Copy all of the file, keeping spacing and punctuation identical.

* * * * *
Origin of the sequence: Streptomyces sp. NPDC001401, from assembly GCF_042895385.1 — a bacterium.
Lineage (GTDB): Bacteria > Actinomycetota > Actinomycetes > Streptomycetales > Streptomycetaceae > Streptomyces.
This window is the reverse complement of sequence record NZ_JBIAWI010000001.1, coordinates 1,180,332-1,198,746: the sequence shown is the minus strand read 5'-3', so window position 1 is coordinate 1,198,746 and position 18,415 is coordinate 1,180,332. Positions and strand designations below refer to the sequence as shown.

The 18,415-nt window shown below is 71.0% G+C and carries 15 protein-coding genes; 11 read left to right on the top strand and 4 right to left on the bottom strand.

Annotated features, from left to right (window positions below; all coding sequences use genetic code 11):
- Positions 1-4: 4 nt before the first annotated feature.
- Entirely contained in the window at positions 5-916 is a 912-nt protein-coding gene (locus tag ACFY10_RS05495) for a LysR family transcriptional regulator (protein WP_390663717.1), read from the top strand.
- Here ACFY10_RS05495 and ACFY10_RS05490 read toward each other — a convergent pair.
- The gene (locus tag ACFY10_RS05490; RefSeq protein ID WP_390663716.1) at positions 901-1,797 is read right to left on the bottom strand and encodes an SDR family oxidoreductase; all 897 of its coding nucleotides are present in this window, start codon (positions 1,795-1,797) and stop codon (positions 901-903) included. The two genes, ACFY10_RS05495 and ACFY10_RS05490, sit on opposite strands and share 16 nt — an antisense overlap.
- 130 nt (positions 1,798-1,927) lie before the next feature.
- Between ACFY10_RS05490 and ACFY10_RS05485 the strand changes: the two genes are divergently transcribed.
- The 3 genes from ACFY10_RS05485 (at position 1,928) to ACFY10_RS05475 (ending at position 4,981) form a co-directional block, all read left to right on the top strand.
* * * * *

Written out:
Origin of the sequence: Streptomyces sp. NPDC001401, from assembly GCF_042895385.1 — a bacterium.
Lineage (GTDB): Bacteria > Actinomycetota > Actinomycetes > Streptomycetales > Streptomycetaceae > Streptomyces.
This window is the reverse complement of sequence record NZ_JBIAWI010000001.1, coordinates 1,180,332-1,198,746: the sequence shown is the minus strand read 5'-3', so window position 1 is coordinate 1,198,746 and position 18,415 is coordinate 1,180,332. Positions and strand designations below refer to the sequence as shown.

The 18,415-nt window shown below is 71.0% G+C and carries 15 protein-coding genes; 11 read left to right on the top strand and 4 right to left on the bottom strand.

Annotated features, from left to right (window positions below; all coding sequences use genetic code 11):
- Positions 1-4: 4 nt before the first annotated feature.
- Entirely contained in the window at positions 5-916 is a 912-nt protein-coding gene (locus tag ACFY10_RS05495) for a LysR family transcriptional regulator (protein WP_390663717.1), read from the top strand.
- Here ACFY10_RS05495 and ACFY10_RS05490 read toward each other — a convergent pair.
- The gene (locus tag ACFY10_RS05490; RefSeq protein ID WP_390663716.1) at positions 901-1,797 is read right to left on the bottom strand and encodes an SDR family oxidoreductase; all 897 of its coding nucleotides are present in this window, start codon (positions 1,795-1,797) and stop codon (positions 901-903) included. The two genes, ACFY10_RS05495 and ACFY10_RS05490, sit on opposite strands and share 16 nt — an antisense overlap.
- 130 nt (positions 1,798-1,927) lie before the next feature.
- Between ACFY10_RS05490 and ACFY10_RS05485 the strand changes: the two genes are divergently transcribed.
- The 3 genes from ACFY10_RS05485 (at position 1,928) to ACFY10_RS05475 (ending at position 4,981) form a co-directional block, all read left to right on the top strand.